Edcon chief executive Bernie Brookes. File picture: Simphiwe Mbokazi/Independent Media

Johannesburg - Edcon, South Africa’s biggest clothing retailer, which was taken over by creditors last month, said on Monday that conditions of the debt-to-equity swop had been fulfilled, making way for the restructuring.

The announcement signalled that the last technical steps in the debt-for-equity swop had been completed, analysts said.

“The Edcon Group will now proceed to implement the restructuring pursuant to the terms and conditions of the lock-up agreement,” Edcon said.


The $1.5 billion (R21.4bn) debt-to-equity swop entailed that Boston-based Bain Capital, Edcon owners since 2007, exited the group to make way for creditors, including Franklin Templeton of the US.

The debt-to-equity swop has reduced the Edcon’s debt to R6bn from R26.7bn.

Edcon has lost market share to competitors, including Woolworths, after making significant mistakes including prioritising international brands at the expense of in-house labels. Edcon said it now planned to exit 25 of its 37 international brands.

Ron Klipin, a portfolio manager at Cratos Wealth, said Edcon could be on the road to recovery as it had effectively de-geared its balance sheet by converting a large chunk of debt-to-equity and would be looking to rid itself of non-core assets in due course.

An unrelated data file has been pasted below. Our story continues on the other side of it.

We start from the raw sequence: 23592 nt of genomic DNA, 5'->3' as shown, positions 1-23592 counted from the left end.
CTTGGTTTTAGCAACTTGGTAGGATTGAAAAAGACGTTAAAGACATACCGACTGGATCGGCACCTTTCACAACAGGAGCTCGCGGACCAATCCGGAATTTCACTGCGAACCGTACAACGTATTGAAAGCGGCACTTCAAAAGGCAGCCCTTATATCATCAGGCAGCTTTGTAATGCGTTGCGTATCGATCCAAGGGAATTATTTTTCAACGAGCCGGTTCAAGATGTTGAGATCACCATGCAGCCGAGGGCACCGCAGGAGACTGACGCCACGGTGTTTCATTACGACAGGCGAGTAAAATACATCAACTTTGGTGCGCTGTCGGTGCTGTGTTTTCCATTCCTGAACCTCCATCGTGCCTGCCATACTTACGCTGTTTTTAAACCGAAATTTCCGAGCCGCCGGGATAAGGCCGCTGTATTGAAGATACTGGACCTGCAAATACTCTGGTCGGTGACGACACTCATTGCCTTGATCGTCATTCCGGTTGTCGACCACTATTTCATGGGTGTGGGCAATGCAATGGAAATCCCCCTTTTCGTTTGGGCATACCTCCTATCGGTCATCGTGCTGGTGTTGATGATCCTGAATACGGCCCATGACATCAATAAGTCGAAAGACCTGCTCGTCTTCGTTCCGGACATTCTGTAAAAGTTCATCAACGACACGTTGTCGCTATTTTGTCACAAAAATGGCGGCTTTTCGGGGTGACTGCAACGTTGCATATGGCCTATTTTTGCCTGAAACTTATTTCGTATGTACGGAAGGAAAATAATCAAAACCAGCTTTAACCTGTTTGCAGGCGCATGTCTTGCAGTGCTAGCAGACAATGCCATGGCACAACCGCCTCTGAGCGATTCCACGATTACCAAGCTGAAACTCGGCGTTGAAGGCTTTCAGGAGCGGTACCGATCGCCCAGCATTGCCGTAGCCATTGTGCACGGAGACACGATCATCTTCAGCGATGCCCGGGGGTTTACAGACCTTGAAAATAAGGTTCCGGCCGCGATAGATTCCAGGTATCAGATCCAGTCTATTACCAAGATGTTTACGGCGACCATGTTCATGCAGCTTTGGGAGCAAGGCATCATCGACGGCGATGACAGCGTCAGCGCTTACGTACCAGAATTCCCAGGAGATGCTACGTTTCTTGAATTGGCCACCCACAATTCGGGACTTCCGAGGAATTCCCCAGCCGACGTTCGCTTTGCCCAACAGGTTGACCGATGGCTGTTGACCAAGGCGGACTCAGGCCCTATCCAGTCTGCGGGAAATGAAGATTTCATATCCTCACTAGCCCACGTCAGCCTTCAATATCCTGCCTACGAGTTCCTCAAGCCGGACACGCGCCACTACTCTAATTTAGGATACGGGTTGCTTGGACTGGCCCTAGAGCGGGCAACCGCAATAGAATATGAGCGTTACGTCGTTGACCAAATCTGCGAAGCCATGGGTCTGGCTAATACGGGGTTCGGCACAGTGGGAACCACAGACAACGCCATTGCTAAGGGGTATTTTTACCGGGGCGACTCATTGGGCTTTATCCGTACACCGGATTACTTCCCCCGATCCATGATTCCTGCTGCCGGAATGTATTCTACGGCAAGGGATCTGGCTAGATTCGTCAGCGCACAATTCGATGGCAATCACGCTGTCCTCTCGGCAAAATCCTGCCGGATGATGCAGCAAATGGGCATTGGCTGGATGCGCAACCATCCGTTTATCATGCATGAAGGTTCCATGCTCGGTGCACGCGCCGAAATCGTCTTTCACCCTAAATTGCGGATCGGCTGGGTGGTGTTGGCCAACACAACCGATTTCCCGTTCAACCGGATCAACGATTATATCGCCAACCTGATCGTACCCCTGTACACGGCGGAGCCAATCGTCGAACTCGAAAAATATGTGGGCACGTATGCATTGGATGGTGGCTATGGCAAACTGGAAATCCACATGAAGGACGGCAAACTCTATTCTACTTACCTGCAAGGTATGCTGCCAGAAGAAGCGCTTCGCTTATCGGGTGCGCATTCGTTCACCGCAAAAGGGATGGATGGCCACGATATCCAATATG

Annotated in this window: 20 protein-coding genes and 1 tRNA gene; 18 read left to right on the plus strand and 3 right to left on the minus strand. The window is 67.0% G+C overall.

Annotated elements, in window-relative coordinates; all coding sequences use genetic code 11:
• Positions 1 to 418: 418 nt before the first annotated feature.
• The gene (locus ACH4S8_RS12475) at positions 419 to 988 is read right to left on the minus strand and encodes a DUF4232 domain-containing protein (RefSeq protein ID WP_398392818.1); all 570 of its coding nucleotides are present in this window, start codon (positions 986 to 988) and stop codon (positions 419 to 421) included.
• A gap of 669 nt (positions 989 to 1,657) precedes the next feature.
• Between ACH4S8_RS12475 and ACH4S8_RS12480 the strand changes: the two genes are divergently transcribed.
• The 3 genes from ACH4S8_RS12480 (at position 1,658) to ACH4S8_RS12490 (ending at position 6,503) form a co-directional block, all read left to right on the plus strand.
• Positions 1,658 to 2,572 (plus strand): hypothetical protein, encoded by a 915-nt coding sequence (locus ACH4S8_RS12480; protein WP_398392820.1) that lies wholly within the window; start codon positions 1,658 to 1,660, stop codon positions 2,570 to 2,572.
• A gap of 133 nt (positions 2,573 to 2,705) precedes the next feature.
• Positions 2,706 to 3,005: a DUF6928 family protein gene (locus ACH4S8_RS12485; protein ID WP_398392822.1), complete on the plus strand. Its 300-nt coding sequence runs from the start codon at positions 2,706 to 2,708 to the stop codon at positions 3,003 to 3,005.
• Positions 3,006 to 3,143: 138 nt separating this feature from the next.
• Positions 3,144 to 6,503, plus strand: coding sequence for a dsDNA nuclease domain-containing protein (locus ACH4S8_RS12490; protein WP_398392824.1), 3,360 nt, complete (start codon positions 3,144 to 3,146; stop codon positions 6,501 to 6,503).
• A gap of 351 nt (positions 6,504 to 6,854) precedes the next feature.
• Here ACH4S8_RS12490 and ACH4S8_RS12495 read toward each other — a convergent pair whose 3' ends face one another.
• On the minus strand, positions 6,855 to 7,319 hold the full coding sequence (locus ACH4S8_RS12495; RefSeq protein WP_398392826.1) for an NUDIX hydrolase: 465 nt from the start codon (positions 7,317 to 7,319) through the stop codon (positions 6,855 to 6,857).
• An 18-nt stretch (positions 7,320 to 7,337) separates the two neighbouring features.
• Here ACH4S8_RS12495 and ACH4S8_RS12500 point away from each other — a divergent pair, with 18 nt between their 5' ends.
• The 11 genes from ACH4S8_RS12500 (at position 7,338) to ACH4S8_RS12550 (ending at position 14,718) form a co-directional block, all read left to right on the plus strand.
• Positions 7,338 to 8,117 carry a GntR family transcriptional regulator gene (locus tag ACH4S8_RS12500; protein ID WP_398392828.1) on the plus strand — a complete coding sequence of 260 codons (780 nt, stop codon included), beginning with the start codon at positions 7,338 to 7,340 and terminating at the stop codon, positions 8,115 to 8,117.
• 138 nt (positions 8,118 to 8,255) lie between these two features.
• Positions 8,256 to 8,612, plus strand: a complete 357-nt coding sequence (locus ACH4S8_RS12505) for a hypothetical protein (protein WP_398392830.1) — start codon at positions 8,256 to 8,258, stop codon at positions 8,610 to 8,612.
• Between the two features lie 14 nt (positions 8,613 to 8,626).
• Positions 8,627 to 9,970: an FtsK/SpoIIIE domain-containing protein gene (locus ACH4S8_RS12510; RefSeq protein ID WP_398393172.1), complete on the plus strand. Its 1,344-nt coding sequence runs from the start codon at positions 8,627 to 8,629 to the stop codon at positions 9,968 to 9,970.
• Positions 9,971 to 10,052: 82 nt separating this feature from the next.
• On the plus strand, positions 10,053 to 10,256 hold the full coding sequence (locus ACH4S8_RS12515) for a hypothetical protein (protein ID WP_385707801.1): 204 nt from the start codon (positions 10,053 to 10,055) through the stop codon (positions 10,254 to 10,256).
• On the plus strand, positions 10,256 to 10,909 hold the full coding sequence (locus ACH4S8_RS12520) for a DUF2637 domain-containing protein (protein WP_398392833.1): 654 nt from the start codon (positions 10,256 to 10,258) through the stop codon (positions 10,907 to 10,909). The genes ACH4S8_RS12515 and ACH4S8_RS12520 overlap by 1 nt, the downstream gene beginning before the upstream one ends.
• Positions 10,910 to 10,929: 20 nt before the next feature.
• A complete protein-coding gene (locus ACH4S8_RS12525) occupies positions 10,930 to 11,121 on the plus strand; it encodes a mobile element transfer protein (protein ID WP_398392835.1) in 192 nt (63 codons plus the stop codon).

“If it can turn around its onerous brands like CNA and Boardmans it may help to speed the path to recovery. However, only time will tell whether it will be able to claw back lost market share with consumer spending under severe strain owing to the tough economic climate,” Klipin said.

Edcon chief executive Bernie Brookes said last month that the company had been “living beyond its means”.

He said the company faced a bleak future and had two options - either to go into business rescue or be taken over by bondholders.

Brookes announced plans to sell the Legit brand to Retailality for R637m, but said there were no plans to sell CNA and Boardmans.

Edcon said it planned to increase its workforce by almost 7 percent and slash prices as part of its recovery.

Edcon, which owns Edgars and Jet, is seeking to lure customers back to its stores with more than 2 000 new staff specifically trained in the clothing ranges in their departments.

* With additional reporting by Bloomberg